Route 66 / Stop 58: JAMES

Audio File: 
Dr. Rich McCarrell
Sunday, November 4, 2018


James, called by the apostle Paul “the Lord’s brother” (Gal. 1:19). This James was a son of Joseph and Mary and, according to the flesh, the half-brother of our Lord Jesus Christ. Half-brother, because though He (Jesus Christ) had the same mother, He did not have the same father! This James is one of four James’s mentioned in the N.T. Two of them played very prominent roles in their relationships with Jesus Christ.

James, the brother of John, the son of Zebedee, was a member of Jesus Christ’s inner circle and was present with Him, as well as his brother, and Peter, on the Mount of Transfiguration (Matt. 17). As well as with the Lord in prayer in The Garden (Matt. 26:36-38). He was the first of the 12 apostles to be martyred (44 AD).

James, the author of this book, is mentioned first in the list of the four brothers of Christ and apparently was the oldest (Matt. 13:55, Mark 6:3). James apparently was not a believer before the death of Christ. In fact, the Bible seems to indicate that he was not a believer until after the resurrection (John 7:5, Acts 1:14). After seeing the death and resurrection of Christ, James and the other brothers became firm believers, participating in the prayer meeting between the ascension and the day of Pentecost (Acts 1:12-14). He also soon rose to a place of prominence and became the recognized leader of the church at Jerusalem (Acts 12:17, 15:13, 21:18). Paul speaks of him as a “pillar of the church” (Gal. 2:9). He gave a great speech at the conclusion of the council of Jerusalem (Acts 15) and similarities in the Greek grammar between that speech and this book, reiterate his authorship.

From all Biblical accounts, he was a committed, faithful man of impeccable Christian character who truly lived out the doctrine he preached.



The book of James has been generally considered to be the earliest of all New Testament epistles. Many scholars believe it is the first of all New Testament writings. Written from Jerusalem before James’ death (AD 62), this book shows the life of the church in its earliest days. It was probably written around AD 45-AD 50. James, along with I and II Peter, John’s 3 letters and Jude, have been called General Epistles because they were directed to a broad audience.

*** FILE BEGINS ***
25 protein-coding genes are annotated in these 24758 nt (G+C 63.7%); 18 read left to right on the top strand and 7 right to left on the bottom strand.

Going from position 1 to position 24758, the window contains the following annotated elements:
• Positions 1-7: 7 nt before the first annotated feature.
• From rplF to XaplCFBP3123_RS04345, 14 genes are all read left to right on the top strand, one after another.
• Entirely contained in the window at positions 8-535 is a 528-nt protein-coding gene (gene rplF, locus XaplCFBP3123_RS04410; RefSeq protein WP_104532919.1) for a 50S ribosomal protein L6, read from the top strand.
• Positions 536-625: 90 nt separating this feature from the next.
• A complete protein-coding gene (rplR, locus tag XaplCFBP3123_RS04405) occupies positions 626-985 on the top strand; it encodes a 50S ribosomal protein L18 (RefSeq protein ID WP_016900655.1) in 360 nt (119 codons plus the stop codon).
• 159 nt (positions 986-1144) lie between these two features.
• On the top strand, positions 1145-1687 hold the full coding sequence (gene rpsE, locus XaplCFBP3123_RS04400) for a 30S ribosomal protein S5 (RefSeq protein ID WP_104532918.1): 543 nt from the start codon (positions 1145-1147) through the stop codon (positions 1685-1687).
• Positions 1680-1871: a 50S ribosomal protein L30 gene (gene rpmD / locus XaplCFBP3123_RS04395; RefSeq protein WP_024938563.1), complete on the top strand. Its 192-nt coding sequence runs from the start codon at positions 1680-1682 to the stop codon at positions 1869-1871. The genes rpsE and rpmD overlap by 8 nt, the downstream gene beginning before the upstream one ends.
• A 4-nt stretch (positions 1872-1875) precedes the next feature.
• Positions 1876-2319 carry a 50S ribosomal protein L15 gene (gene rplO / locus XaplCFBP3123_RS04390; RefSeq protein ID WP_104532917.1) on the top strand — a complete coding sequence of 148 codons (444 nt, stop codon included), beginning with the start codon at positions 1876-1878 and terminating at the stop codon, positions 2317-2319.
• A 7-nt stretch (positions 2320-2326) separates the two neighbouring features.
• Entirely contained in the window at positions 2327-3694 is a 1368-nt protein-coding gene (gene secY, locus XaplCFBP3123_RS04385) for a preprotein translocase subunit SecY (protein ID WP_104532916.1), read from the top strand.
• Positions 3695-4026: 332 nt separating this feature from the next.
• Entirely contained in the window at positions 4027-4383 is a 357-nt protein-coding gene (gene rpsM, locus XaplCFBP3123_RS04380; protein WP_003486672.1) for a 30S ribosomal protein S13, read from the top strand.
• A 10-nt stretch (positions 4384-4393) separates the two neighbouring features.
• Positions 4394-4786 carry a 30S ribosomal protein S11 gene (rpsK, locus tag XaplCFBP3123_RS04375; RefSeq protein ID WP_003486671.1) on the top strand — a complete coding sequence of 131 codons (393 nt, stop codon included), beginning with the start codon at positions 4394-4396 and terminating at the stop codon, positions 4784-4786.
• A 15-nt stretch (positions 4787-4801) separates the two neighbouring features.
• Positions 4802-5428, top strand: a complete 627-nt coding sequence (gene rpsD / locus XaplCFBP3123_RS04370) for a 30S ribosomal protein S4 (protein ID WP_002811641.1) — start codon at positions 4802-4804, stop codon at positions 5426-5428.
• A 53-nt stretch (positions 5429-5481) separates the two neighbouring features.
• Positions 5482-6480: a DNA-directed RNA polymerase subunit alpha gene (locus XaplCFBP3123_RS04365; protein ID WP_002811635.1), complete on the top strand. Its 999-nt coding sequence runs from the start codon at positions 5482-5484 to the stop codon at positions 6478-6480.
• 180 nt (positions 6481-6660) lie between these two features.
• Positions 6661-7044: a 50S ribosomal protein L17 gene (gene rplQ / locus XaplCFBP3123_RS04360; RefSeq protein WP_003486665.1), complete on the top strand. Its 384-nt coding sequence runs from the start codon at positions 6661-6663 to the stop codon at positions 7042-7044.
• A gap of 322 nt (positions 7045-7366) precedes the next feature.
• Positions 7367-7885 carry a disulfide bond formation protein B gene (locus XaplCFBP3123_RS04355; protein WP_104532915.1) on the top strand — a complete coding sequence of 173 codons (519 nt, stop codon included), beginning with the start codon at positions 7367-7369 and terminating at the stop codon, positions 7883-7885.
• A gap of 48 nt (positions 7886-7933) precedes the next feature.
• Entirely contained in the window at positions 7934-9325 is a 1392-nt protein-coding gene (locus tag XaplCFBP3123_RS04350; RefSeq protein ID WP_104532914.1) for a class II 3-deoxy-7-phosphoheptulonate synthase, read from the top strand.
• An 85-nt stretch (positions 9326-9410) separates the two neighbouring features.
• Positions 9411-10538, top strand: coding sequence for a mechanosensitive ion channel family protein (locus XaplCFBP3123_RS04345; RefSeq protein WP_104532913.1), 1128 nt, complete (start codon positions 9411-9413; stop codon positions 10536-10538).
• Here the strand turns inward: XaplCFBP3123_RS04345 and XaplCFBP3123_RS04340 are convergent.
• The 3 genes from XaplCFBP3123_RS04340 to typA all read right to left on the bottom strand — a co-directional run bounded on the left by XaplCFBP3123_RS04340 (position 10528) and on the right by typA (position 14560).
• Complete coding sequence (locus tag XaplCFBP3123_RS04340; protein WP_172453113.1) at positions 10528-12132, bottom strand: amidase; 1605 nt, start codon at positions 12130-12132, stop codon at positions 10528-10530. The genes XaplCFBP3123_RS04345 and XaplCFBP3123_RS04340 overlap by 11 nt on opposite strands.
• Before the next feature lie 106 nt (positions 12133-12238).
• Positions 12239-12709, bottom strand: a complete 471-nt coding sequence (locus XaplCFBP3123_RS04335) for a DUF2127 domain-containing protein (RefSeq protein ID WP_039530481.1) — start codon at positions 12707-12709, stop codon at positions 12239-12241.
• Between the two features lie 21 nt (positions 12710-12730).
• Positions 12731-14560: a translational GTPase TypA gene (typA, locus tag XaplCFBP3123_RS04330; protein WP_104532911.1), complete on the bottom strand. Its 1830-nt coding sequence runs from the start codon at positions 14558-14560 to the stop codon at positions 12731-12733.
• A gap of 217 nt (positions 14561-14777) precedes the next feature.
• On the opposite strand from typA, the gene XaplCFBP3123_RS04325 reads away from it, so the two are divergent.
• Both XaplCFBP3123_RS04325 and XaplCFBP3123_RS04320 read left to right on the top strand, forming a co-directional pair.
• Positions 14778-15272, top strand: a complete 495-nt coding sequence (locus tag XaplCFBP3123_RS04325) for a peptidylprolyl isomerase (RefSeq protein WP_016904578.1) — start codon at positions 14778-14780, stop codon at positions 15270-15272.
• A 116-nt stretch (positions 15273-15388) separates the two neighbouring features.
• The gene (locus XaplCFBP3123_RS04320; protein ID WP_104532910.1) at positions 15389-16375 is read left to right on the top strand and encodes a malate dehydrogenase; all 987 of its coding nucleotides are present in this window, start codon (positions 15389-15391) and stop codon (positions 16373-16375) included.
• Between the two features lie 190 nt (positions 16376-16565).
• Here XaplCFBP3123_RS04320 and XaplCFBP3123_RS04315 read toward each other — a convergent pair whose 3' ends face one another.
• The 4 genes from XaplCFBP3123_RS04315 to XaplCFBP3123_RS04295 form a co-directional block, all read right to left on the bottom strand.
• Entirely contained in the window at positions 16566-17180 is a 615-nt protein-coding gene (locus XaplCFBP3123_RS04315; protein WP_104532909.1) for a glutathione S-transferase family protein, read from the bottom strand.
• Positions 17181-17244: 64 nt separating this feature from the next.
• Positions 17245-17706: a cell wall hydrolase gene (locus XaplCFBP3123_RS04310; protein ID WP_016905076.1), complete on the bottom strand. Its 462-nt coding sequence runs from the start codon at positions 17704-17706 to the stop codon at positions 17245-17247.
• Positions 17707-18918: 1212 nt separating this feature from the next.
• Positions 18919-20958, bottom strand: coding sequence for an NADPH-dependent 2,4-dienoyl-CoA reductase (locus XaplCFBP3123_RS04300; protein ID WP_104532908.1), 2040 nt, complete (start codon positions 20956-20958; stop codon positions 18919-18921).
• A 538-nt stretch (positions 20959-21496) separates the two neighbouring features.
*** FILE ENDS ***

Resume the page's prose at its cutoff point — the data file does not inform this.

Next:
This book is addressed to Jewish Christians scattered around the Mediterranean Sea (1:1). Of course as part of Holy Scripture, this was also recorded for Christians of all times.



The purpose of James is to show how “the faith” is to be lived out. James is not showing, as some have argued, a works salvation. He is not showing works in contrast to faith, but is showing that real faith should produce certain results in the life of those who are believers. Here in these pages are the practical aspects of a believers walk. It answers the question – What should faith look like in everyday life? When understood properly, we see no conflict between what James presents here and what Paul presents in the book of Romans. If we wanted to “title” these books, we could say that Paul deals with positional justification before God and James deals with practical justification before men. These themes do not contrast one another but rather complement one another. It’s interesting to note that James uses the word “faith” 16 times and the word “works” 15 times. Many references are made to the Sermon on the Mount as well as a wide variety of subjects. This makes it difficult to crisply outline as it is a series of brief sayings instructing believers to not just be hearers of the Word but doers! Three key sections deal with; the relationship between faith and works, a believers speech, and church Elders praying for the sick.




Let me share with you a paragraph from G. Campbell Morgan: “The theme of James is preeminently that of faith producing works. James does not argue against faith. He argues for faith. The central teaching of James has a positive and negative emphasis. The positive may be summarized thus: faith in God produces life according to the will of God; while the negative is that life contrary to the will of God denies faith in God.”




1. The outworking of faith in regard to self 1:1-27

*  This has to do with testings, temptations and our resulting actions


2. The outworking of faith in regard to others 2:1-26

*  This has to do with respect of persons


3. The outworking of faith in regard to things 3:1-4:17

*  This has to do with the tongue, true wisdom, the world, judging, the will of God


4. The outworking of faith in regard to our philosophy of life 5:1-20

*  Fruitful, truthful, prayerful, helpful